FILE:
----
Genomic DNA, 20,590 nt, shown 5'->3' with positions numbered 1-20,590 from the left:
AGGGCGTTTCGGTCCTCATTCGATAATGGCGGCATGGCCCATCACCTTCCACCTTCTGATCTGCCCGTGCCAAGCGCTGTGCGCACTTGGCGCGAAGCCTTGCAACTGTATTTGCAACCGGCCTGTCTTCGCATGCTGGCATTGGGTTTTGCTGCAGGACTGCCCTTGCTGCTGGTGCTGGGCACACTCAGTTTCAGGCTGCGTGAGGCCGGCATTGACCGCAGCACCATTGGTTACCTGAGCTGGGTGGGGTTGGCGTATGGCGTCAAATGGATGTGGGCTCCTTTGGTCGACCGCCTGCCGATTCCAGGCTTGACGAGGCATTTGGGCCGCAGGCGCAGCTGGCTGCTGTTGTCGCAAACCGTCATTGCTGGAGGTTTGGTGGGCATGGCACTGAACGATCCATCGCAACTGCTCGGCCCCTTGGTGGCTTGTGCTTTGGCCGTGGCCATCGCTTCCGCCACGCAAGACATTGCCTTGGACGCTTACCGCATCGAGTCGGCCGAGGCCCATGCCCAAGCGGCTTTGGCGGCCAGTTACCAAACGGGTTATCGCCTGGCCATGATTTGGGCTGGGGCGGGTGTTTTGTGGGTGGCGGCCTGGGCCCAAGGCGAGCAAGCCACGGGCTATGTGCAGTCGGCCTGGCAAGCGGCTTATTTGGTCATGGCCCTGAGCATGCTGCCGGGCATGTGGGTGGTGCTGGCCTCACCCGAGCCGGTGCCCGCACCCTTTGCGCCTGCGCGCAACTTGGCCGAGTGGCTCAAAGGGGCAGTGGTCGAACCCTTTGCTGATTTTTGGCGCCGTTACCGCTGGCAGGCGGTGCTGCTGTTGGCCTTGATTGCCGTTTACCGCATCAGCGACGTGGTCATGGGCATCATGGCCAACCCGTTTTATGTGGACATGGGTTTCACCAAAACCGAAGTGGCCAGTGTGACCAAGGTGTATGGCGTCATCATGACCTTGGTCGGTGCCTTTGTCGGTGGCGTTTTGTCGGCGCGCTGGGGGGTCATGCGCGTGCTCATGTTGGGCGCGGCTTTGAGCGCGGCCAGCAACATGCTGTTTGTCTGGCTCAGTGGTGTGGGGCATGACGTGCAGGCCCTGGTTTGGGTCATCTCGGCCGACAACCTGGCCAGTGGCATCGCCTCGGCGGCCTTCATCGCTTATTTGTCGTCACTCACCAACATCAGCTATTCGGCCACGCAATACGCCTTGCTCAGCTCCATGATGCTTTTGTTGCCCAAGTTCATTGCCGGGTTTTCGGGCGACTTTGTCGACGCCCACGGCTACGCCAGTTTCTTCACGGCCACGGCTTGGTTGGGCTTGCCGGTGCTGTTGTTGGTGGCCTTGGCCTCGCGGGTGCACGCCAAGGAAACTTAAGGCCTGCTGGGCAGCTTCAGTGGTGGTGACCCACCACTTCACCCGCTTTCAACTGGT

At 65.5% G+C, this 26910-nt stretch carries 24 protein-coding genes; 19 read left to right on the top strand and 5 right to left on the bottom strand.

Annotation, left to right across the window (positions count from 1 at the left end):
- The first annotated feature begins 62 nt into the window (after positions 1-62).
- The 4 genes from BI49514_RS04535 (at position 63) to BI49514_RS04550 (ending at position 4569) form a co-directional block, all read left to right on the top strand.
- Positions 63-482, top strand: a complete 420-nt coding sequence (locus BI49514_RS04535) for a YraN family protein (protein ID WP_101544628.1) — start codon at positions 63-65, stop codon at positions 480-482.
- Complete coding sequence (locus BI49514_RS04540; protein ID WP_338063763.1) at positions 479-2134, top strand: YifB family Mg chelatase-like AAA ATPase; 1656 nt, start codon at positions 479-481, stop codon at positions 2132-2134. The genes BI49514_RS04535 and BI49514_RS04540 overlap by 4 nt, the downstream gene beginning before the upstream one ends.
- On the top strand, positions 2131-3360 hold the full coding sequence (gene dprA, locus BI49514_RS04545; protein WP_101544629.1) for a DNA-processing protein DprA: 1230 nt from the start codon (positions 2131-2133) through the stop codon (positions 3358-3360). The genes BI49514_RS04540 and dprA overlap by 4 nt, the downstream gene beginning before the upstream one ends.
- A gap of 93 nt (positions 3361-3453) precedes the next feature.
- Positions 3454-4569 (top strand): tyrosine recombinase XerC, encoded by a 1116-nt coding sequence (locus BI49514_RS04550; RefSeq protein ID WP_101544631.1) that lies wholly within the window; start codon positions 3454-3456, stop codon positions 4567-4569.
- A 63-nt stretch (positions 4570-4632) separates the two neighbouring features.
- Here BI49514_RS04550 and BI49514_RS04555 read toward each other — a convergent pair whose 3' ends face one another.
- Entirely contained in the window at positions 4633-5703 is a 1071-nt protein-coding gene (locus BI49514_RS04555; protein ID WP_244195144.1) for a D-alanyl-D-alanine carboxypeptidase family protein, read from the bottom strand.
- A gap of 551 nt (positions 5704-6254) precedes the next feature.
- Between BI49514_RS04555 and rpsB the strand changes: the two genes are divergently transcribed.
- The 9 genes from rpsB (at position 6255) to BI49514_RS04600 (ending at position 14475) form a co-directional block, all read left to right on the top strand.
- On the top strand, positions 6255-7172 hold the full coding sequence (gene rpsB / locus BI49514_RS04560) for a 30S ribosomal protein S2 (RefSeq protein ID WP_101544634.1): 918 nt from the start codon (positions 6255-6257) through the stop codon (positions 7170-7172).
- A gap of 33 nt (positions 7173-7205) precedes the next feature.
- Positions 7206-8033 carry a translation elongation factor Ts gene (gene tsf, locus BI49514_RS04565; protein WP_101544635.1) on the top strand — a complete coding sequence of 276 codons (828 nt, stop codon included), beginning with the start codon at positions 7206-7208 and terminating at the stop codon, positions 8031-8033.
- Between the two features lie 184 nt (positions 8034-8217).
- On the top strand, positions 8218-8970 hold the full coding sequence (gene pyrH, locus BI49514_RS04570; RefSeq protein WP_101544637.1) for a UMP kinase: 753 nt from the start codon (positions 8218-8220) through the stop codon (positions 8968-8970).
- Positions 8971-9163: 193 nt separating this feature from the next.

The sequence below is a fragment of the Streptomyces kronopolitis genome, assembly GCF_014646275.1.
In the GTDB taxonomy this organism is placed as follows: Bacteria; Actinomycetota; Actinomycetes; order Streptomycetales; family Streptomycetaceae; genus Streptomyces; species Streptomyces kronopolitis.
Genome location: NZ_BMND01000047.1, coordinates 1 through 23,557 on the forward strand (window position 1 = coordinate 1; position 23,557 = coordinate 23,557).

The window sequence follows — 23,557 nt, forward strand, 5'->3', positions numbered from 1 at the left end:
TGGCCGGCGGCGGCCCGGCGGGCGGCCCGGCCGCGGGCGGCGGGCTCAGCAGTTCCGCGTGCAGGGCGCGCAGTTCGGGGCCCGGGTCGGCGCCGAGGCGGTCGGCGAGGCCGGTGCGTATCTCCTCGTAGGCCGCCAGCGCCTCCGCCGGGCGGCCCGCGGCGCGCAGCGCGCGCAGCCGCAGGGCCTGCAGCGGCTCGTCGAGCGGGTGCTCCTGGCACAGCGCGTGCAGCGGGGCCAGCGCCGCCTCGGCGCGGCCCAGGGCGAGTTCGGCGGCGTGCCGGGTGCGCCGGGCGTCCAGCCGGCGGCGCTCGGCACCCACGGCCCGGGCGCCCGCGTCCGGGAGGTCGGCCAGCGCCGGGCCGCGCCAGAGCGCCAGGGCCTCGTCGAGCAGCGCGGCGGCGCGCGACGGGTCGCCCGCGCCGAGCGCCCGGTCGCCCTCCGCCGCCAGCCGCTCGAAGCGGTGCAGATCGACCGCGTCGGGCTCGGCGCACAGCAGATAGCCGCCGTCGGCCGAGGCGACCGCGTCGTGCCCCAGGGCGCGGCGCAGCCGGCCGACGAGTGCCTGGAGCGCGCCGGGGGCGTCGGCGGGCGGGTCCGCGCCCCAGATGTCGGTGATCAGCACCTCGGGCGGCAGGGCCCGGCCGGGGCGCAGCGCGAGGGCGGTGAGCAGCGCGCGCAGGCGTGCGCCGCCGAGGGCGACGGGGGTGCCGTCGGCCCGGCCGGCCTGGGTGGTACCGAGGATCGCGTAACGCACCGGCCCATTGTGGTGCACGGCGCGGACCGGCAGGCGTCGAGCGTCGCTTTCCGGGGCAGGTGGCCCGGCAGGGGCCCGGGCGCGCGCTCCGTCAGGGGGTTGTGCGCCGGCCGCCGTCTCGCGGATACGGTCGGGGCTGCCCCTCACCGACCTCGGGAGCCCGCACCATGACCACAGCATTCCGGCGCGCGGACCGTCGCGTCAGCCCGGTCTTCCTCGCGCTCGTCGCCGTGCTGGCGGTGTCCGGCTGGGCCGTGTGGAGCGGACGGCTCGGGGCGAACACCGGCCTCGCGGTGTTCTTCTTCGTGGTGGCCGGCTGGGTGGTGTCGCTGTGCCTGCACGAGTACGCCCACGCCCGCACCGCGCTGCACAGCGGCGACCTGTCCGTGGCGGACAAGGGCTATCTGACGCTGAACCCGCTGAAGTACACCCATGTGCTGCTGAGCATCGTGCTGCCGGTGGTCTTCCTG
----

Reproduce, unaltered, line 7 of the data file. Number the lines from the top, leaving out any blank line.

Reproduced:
- Positions 63-482, top strand: a complete 420-nt coding sequence (locus BI49514_RS04535) for a YraN family protein (protein ID WP_101544628.1) — start codon at positions 63-65, stop codon at positions 480-482.